Tuesday, July 26, 2011

Barack Obama vs Barack Obama on the Debt Ceiling

Sen. Barack Obama in 2006, when G.W. Bush wanted to raise the debt ceiling, said,
“The fact that we are here today to debate raising America's debt limit is a sign of leadership failure. It is a sign that the U.S. Government can't pay its own bills. It is a sign that we now depend on ongoing financial assistance from foreign countries to finance our Government's reckless fiscal policies. …
Increasing America's debt weakens us domestically and internationally. Leadership means that ‘the buck stops here. Instead, Washington is shifting the burden of bad choices today onto the backs of our children and grandchildren. America has a debt problem and a failure of leadership. Americans deserve better.”
 President Barack Obama last night said,
Now, what makes today's stalemate so dangerous is that it has been tied to something known as the debt ceiling – a term that most people outside of Washington have probably never heard of before.

Understand – raising the debt ceiling does not allow Congress to spend more money.  It simply gives our country the ability to pay the bills that Congress has already racked up.  In the past, raising the debt ceiling was routine.  Since the 1950s, Congress has always passed it, and every President has signed it.  President Reagan did it 18 times.  George W. Bush did it 7 times.  And we have to do it by next Tuesday, August 2nd, or else we won't be able to pay all of our bills.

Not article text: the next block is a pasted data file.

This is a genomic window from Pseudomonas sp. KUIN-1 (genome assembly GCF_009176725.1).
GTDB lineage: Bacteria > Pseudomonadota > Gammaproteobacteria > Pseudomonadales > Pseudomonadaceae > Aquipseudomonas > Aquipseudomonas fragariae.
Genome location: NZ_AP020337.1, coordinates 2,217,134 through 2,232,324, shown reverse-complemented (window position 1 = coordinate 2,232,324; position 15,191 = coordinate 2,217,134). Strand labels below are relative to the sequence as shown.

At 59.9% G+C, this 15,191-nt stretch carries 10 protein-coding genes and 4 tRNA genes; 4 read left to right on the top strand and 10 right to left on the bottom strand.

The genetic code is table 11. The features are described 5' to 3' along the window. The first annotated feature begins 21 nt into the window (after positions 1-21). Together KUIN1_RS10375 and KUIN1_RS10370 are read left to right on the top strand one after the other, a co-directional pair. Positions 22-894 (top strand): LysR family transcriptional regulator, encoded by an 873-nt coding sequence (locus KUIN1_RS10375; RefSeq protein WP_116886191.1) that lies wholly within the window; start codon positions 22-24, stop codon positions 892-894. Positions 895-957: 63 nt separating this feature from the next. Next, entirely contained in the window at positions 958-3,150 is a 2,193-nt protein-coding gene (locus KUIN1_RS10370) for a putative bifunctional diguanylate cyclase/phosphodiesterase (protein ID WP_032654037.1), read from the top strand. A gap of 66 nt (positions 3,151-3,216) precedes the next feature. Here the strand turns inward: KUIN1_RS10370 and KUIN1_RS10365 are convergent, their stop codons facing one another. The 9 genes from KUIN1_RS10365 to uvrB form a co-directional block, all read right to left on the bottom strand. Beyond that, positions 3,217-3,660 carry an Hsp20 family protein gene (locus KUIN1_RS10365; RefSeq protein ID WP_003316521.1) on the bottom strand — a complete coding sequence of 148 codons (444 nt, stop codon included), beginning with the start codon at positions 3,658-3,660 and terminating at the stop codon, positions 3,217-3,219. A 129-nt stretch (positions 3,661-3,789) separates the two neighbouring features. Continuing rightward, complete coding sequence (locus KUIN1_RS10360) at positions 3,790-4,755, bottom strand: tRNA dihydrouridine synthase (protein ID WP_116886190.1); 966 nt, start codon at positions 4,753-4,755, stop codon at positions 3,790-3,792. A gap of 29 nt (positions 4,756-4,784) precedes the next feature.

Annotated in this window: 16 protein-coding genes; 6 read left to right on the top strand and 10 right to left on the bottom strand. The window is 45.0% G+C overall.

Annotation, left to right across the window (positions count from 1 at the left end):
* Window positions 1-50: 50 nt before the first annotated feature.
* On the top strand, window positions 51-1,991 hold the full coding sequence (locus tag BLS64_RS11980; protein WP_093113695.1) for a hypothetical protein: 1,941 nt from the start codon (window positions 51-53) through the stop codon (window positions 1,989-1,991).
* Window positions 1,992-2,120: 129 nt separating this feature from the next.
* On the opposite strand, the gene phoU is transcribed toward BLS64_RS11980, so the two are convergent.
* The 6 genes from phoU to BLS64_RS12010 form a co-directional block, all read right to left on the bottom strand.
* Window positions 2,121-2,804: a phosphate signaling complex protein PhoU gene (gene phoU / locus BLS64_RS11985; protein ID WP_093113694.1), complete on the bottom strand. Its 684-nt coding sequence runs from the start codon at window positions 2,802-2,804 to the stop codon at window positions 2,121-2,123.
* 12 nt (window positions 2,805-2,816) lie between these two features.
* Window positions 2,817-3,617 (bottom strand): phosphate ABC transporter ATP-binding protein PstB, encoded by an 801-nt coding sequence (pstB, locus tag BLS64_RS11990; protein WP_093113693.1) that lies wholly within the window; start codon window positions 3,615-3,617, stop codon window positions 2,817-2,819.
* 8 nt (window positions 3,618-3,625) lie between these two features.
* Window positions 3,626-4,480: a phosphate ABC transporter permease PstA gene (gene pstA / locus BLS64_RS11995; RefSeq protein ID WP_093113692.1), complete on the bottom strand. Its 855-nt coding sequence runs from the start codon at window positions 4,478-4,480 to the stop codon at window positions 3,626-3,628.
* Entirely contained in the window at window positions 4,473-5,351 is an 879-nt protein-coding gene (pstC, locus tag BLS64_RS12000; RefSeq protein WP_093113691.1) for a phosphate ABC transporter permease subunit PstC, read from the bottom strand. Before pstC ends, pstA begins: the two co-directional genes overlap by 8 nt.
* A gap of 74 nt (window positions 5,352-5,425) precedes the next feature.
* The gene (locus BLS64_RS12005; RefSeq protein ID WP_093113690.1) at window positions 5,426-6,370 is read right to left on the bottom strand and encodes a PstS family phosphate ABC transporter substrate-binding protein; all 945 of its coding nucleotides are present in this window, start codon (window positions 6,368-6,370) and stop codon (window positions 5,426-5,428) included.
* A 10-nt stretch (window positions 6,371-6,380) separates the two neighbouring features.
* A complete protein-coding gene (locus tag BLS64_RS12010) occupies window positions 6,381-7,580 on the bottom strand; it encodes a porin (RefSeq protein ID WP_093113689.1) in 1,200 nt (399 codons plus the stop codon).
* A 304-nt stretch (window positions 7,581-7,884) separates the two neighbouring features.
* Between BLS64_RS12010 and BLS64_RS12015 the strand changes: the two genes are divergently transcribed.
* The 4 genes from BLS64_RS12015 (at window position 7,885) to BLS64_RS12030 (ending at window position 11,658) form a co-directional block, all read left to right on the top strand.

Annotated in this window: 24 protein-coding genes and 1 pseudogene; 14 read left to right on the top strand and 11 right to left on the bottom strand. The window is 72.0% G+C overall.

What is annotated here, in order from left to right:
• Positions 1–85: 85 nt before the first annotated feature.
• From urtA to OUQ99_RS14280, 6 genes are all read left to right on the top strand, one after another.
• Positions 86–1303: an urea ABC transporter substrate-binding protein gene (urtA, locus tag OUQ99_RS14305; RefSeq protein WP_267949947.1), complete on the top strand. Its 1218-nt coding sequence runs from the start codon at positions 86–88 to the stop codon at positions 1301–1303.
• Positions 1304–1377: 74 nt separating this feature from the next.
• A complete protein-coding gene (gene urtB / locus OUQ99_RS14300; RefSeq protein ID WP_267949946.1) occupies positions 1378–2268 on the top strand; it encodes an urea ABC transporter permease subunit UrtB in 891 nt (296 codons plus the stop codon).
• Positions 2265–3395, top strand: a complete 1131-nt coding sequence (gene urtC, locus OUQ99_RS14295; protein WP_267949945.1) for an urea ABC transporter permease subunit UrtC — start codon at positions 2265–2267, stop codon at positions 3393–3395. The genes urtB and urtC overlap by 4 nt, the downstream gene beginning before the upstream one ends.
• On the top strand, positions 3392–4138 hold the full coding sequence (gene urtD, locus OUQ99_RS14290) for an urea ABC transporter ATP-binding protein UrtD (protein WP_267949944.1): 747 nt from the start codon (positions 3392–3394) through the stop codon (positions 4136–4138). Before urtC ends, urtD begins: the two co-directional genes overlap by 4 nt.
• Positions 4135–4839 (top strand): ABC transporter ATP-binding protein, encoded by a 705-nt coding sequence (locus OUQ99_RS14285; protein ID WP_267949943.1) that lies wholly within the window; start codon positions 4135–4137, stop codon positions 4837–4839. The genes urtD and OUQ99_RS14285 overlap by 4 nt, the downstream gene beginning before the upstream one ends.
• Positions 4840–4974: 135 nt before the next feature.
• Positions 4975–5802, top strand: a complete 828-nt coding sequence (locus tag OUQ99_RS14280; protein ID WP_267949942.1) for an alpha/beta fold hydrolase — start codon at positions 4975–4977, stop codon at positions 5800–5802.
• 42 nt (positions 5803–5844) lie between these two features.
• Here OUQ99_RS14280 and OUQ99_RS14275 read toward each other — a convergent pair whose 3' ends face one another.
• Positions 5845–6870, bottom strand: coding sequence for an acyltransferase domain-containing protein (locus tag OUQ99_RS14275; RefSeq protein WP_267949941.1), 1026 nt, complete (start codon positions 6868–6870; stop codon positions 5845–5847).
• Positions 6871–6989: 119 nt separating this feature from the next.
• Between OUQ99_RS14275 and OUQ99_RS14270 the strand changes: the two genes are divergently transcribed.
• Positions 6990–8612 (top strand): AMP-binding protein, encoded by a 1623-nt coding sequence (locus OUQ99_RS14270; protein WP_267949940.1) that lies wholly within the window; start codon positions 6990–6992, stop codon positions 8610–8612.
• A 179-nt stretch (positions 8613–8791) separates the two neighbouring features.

Unfortunately, for the past several weeks, Republican House members have essentially said that the only way they'll vote to prevent America's first-ever default is if the rest of us agree to their deep, spending cuts-only approach. 

If that happens, and we default, we would not have enough money to pay all of our bills – bills that include monthly Social Security checks, veterans' benefits, and the government contracts we've signed with thousands of businesses.

For the first time in history, our country's Triple A credit rating would be downgraded, leaving investors around the world to wonder whether the United States is still a good bet.  Interest rates would skyrocket on credit cards, mortgages, and car loans, which amounts to a huge tax hike on the American people.  We would risk sparking a deep economic crisis – one caused almost entirely by Washington.
Read the two positions and try to imagine they came from the same mouth. 

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